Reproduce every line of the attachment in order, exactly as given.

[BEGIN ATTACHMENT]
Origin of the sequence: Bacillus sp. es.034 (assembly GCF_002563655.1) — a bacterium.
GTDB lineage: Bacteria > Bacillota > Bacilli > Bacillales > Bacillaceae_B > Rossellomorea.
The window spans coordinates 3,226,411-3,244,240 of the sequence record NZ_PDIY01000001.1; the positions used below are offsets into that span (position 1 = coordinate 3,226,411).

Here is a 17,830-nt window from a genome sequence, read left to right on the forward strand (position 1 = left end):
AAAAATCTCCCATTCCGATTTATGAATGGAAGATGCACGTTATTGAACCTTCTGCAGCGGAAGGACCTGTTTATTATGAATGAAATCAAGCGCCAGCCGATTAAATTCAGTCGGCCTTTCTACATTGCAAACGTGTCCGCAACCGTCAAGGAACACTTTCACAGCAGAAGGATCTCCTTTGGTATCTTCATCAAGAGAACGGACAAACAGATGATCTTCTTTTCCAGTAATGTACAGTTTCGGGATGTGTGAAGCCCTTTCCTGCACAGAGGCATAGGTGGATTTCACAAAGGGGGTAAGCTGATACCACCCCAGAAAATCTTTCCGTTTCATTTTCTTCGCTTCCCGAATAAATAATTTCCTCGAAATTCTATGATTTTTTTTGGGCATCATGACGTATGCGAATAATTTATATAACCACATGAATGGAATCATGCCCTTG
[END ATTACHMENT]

Origin of the sequence: Bacillus sp. es.034 (assembly GCF_002563655.1) — a bacterium.
GTDB lineage: Bacteria > Bacillota > Bacilli > Bacillales > Bacillaceae_B > Rossellomorea.
The window spans coordinates 3,226,411-3,244,240 of the sequence record NZ_PDIY01000001.1; the positions used below are offsets into that span (position 1 = coordinate 3,226,411).

Here is a 17,830-nt window from a genome sequence, read left to right on the forward strand (position 1 = left end):
AAAAATCTCCCATTCCGATTTATGAATGGAAGATGCACGTTATTGAACCTTCTGCAGCGGAAGGACCTGTTTATTATGAATGAAATCAAGCGCCAGCCGATTAAATTCAGTCGGCCTTTCTACATTGCAAACGTGTCCGCAACCGTCAAGGAACACTTTCACAGCAGAAGGATCTCCTTTGGTATCTTCATCAAGAGAACGGACAAACAGATGATCTTCTTTTCCAGTAATGTACAGTTTCGGGATGTGTGAAGCCCTTTCCTGCACAGAGGCATAGGTGGATTTCACAAAGGGGGTAAGCTGATACCACCCCAGAAAATCTTTCCGTTTCATTTTCTTCGCTTCCCGAATAAATAATTTCCTCGAAATTCTATGATTTTTTTTGGGCATCATGACGTATGCGAATAATTTATATAACCACATGAATGGAATCATGCCCTTG